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Aerospace Technologist: Job & Career Info

Research the educational and skill requirements needed to become an aerospace technologist, as well as the job description and employment and salary outlook. Read on to decide if this career is right for you.

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Career Definition for an Aerospace Technologist

Aerospace technologists (also called aerospace technicians) work with engineers and scientists in aircraft design, construction and testing. Aerospace technicians typically fall into the two separate categories of mechanical technicians and avionics technicians. Mechanical aircraft technicians examine planes for defects, diagnose issues with the mechanics relating to aircraft, replace parts, make repairs using a wide variety of power and hand tools, and keep detailed records of work. Avionics technicians primarily work on the electronic equipment used in planes; job duties include the testing of instruments, the interpretation of data communicated by the aircraft, the installation of electrical equipment and record keeping of all work done.

Education Associate's, bachelor's, and/or master's degrees in aeronautical engineering, aeronautics, or aerospace technology; doctor of philosophy in aerospace engineering also available.
Job Skills Knowledge of electrical and mechanical systems, problem solving, manual dexterity
Median Salary (2015)* $66,180 per year (aerospace engineering and operations technicians)
Job Growth (2014-2024)* 4% (slower than average) (aerospace engineering and operations technicians)

Source: *U.S. Bureau of Labor Statistics

Educational Requirements

Many colleges and universities offer degrees in the field, including the Associate of Applied Science in Aerospace Technology, Bachelor of Science in Aeronautical Engineering or Bachelor of Science in Aeronautics. Graduate program possibilities include the Master of Science in Aerospace Technology, Master of Science in Aerospace Engineering or Doctor of Philosophy in Aerospace Engineering. Students in these programs can expect to take classes in advanced math, computer science, engineering, physics, technical writing and aviation. In order to qualify for the required certification at the program's end, individuals seeking a trade-based program want to make sure that the Federal Aviation Administration (FAA) approves the school.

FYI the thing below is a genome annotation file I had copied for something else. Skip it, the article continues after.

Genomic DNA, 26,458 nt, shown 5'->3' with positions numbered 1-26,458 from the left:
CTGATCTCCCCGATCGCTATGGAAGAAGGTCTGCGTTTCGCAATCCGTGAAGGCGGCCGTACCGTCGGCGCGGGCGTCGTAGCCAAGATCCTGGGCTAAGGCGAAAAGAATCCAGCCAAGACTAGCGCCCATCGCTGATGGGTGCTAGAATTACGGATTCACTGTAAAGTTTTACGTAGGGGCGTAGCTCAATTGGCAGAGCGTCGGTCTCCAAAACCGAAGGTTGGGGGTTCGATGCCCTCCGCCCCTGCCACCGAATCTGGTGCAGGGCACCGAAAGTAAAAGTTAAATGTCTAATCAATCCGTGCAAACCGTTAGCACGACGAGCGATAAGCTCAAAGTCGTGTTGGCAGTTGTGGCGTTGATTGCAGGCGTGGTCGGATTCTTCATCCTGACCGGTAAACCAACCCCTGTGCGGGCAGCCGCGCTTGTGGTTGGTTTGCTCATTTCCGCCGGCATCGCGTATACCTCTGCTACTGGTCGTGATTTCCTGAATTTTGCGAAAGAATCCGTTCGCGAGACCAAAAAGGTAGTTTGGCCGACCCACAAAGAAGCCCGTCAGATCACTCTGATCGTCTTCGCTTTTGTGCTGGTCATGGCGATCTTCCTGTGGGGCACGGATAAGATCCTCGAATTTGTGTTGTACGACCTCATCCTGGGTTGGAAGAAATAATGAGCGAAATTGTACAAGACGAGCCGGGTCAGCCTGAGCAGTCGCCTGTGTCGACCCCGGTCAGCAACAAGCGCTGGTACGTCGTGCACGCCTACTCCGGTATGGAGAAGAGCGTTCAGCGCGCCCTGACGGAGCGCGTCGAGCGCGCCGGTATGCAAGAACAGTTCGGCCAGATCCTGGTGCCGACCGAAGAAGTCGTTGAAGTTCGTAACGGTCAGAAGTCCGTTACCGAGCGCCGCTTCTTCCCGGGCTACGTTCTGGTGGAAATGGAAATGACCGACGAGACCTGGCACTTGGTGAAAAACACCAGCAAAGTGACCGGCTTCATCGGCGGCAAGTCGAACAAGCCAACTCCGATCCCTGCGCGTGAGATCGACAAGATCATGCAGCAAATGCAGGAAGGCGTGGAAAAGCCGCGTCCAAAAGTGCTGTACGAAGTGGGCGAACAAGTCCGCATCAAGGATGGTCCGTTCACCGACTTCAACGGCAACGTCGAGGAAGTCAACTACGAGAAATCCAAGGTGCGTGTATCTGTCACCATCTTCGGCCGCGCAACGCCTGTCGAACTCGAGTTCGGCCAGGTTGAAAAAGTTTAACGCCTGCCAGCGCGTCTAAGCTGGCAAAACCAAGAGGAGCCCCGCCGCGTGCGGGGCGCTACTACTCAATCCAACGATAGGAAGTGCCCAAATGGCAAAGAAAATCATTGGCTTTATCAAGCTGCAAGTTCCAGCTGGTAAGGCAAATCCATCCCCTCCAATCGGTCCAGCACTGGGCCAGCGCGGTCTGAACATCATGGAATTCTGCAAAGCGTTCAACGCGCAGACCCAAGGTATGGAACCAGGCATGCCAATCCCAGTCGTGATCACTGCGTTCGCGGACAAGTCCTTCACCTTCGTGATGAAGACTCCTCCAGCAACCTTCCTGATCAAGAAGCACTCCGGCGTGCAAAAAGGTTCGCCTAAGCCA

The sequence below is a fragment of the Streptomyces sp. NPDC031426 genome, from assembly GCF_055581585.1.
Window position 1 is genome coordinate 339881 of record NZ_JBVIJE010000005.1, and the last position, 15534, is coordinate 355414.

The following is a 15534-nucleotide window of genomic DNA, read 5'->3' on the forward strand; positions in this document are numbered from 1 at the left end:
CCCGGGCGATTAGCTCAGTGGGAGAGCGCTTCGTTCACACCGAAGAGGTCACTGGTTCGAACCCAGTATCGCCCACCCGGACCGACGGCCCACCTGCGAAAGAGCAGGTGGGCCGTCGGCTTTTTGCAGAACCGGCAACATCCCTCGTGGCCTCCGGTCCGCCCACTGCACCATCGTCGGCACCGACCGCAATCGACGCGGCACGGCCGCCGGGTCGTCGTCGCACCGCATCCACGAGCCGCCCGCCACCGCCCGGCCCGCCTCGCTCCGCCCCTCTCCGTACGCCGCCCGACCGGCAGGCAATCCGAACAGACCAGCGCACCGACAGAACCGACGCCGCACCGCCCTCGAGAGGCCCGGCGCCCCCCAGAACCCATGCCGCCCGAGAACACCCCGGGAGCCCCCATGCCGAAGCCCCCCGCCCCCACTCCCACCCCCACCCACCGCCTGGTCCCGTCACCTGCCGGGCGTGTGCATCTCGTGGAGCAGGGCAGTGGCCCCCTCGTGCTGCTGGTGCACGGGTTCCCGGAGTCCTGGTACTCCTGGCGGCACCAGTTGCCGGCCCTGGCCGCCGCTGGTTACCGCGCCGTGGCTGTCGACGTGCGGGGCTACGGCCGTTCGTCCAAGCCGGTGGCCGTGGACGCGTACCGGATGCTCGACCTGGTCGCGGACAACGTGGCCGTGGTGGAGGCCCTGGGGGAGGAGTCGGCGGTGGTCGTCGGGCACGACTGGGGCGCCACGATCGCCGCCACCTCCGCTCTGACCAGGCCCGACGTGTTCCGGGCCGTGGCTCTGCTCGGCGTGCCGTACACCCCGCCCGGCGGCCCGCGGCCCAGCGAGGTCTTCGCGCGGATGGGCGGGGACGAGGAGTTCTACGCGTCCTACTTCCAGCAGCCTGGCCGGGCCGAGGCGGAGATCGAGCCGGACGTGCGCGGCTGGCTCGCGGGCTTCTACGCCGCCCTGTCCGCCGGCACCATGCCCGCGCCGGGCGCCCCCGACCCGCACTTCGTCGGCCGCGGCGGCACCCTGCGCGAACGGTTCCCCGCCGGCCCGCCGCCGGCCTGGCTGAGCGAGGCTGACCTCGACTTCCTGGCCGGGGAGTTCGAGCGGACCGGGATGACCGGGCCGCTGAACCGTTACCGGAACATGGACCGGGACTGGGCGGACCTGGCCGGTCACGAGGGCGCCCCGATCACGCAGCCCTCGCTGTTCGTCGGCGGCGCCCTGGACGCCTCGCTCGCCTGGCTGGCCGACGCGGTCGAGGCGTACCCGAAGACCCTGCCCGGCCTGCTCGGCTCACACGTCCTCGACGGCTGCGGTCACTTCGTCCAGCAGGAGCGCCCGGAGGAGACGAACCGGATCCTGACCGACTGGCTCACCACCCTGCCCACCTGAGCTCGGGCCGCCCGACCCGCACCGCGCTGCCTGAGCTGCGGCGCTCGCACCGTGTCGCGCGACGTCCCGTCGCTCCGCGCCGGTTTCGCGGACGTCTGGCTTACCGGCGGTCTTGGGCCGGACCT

Certification Requirements

All aerospace technologists, including aircraft mechanics and avionic technicians, must be certified by the FAA in order to work on planes and other aircraft. Although there are some circumstances in which an uncertified mechanic may work on an aircraft under the direct supervision of a certified technologist, the majority of employers in the industry prefer to hire individuals who hold a combined Airframe and Powerplant (A&P) certificate.

Required Skills

The U.S. Bureau of Labor Statistics (BLS) reported that aerospace technicians must have the following skills:

  • Advanced knowledge of technologies related to the electrical and mechanical systems of aircraft
  • Ability to communicate and explain highly technical terminology
  • Physical strength for those working with larger pieces of equipment
  • Manual dexterity
  • Problem solving skills and detail orientation

Employment and Salary Outlook

The BLS reported that the employment of aerospace engineering and operations technicians is expected to grow at a slower-than-average rate of 4% from 2014-2024. The slow growth was attributed to increased use of automation and software that reduces the need for traditional testing. In May 2015, the BLS reported that the median annual salary for aerospace engineering and operations technicians was $66,180, while aircraft mechanics and service technicians was $58,370, and avionics technicians earned a median of $58,540 in the same year.

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